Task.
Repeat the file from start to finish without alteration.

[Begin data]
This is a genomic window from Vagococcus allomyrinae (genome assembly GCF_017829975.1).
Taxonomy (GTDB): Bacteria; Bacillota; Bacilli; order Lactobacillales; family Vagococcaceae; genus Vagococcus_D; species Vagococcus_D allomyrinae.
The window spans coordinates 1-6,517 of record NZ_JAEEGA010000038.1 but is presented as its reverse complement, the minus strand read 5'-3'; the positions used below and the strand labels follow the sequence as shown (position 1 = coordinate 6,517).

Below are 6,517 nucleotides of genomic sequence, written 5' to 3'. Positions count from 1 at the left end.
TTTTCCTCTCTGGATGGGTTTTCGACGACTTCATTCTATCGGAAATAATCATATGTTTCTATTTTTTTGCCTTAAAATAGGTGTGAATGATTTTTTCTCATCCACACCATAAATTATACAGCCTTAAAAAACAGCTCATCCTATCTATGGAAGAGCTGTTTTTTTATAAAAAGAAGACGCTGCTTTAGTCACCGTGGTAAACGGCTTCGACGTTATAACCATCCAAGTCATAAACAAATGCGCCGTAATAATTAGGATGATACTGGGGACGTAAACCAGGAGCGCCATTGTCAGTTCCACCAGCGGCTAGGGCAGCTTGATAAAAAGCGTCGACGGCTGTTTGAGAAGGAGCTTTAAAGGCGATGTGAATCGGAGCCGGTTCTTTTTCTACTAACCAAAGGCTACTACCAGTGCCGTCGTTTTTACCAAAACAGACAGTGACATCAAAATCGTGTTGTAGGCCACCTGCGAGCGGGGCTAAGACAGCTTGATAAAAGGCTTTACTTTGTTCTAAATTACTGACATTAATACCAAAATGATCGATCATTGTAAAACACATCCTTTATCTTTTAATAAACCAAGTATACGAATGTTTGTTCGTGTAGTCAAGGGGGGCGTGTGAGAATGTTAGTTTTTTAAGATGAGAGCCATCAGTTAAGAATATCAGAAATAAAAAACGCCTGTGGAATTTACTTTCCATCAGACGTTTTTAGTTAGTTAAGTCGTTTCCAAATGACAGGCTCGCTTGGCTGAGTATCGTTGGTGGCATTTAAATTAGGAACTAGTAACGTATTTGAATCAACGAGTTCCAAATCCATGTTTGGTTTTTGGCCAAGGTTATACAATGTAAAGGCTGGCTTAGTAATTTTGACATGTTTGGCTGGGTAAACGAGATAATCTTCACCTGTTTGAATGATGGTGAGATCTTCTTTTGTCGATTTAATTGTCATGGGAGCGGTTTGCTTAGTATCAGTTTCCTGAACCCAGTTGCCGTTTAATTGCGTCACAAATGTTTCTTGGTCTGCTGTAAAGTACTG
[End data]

This is a genomic window from Vagococcus allomyrinae (genome assembly GCF_017829975.1).
Taxonomy (GTDB): Bacteria; Bacillota; Bacilli; order Lactobacillales; family Vagococcaceae; genus Vagococcus_D; species Vagococcus_D allomyrinae.
The window spans coordinates 1-6,517 of record NZ_JAEEGA010000038.1 but is presented as its reverse complement, the minus strand read 5'-3'; the positions used below and the strand labels follow the sequence as shown (position 1 = coordinate 6,517).

Below are 6,517 nucleotides of genomic sequence, written 5' to 3'. Positions count from 1 at the left end.
TTTTCCTCTCTGGATGGGTTTTCGACGACTTCATTCTATCGGAAATAATCATATGTTTCTATTTTTTTGCCTTAAAATAGGTGTGAATGATTTTTTCTCATCCACACCATAAATTATACAGCCTTAAAAAACAGCTCATCCTATCTATGGAAGAGCTGTTTTTTTATAAAAAGAAGACGCTGCTTTAGTCACCGTGGTAAACGGCTTCGACGTTATAACCATCCAAGTCATAAACAAATGCGCCGTAATAATTAGGATGATACTGGGGACGTAAACCAGGAGCGCCATTGTCAGTTCCACCAGCGGCTAGGGCAGCTTGATAAAAAGCGTCGACGGCTGTTTGAGAAGGAGCTTTAAAGGCGATGTGAATCGGAGCCGGTTCTTTTTCTACTAACCAAAGGCTACTACCAGTGCCGTCGTTTTTACCAAAACAGACAGTGACATCAAAATCGTGTTGTAGGCCACCTGCGAGCGGGGCTAAGACAGCTTGATAAAAGGCTTTACTTTGTTCTAAATTACTGACATTAATACCAAAATGATCGATCATTGTAAAACACATCCTTTATCTTTTAATAAACCAAGTATACGAATGTTTGTTCGTGTAGTCAAGGGGGGCGTGTGAGAATGTTAGTTTTTTAAGATGAGAGCCATCAGTTAAGAATATCAGAAATAAAAAACGCCTGTGGAATTTACTTTCCATCAGACGTTTTTAGTTAGTTAAGTCGTTTCCAAATGACAGGCTCGCTTGGCTGAGTATCGTTGGTGGCATTTAAATTAGGAACTAGTAACGTATTTGAATCAACGAGTTCCAAATCCATGTTTGGTTTTTGGCCAAGGTTATACAATGTAAAGGCTGGCTTAGTAATTTTGACATGTTTGGCTGGGTAAACGAGATAATCTTCACCTGTTTGAATGATGGTGAGATCTTCTTTTGTCGATTTAATTGTCATGGGAGCGGTTTGCTTAGTATCAGTTTCCTGAACCCAGTTGCCGTTTAATTGCGTCACAAATGTTTCTTGGTCTGCTGTAAAGTACTG